What do beer cans, car tires and water bottles have in common? Not much unless you're renegade architect Michael Reynolds, in which case they are tools of choice for producing thermal mass and energy-independent housing. For 30 years New Mexico-based Reynolds and his green disciples have devoted their time to advancing the art of "Earthship Biotecture" by building self-sufficient, off-the-grid communities where design and function converge in eco-harmony.
However, these experimental structures that defy state standards create conflict between Reynolds and the authorities, who are backed by big business. Frustrated by antiquated legislation, Reynolds lobbies for the right to create a sustainable living test site. While politicians hum and ha, Mother Nature strikes, leaving communities devastated by tsunamis and hurricanes.
Reynolds and his crew seize the opportunity to lend their pioneering skills to those who need it most. Shot over three years and in four countries, Garbage Warrior is a timely portrait of a determined visionary, a hero of the 21st century.
This may not be useful to many of you. Most of our rural members likely live in conventional housing or in cities where zoning would not allow this. I've seen these in the southwest.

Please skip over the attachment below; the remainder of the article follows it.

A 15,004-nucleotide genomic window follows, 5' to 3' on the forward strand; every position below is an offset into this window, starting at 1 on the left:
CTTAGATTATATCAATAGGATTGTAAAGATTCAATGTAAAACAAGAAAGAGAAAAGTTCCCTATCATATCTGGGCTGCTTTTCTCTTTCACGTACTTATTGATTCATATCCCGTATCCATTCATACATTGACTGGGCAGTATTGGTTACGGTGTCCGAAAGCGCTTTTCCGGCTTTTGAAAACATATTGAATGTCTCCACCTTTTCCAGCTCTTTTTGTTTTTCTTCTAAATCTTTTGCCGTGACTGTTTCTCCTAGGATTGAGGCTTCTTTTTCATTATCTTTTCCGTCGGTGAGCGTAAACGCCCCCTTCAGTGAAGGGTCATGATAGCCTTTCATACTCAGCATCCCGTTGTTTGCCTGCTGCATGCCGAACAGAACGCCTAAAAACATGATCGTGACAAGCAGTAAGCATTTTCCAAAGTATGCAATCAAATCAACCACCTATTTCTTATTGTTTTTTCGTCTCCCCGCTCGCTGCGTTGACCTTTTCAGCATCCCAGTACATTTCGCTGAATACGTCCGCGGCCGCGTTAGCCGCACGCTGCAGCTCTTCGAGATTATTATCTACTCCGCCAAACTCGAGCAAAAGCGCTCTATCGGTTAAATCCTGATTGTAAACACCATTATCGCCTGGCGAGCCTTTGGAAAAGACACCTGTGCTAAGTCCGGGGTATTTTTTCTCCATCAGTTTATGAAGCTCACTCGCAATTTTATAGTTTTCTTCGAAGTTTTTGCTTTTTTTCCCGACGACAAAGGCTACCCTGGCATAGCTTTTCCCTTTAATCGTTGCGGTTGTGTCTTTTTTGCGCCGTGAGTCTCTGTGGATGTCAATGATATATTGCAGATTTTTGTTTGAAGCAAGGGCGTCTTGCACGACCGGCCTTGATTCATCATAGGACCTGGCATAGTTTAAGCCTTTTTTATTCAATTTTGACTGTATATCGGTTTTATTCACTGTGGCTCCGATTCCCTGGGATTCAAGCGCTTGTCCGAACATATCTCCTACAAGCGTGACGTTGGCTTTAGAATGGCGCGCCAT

It's a possibility that utility structures could be made out of these materials without using much timber. Some of the finished structures looked conventional. Although this is labor intensive, the possibilities for some thermal capacity is there with low cost (sweat equity) living.
Yes, this is near subsistence style, not worthy of everyone's time, so I put the length in the thread title as suggested in Meta, and this description so no one will waste their time if this is not feasible for them. Just a documentary about people that hope to avoid debt, which some people are dead set against because of the foreclosure crisis and an uncertain employment picture. Hope those that choose to watch will enjoy it.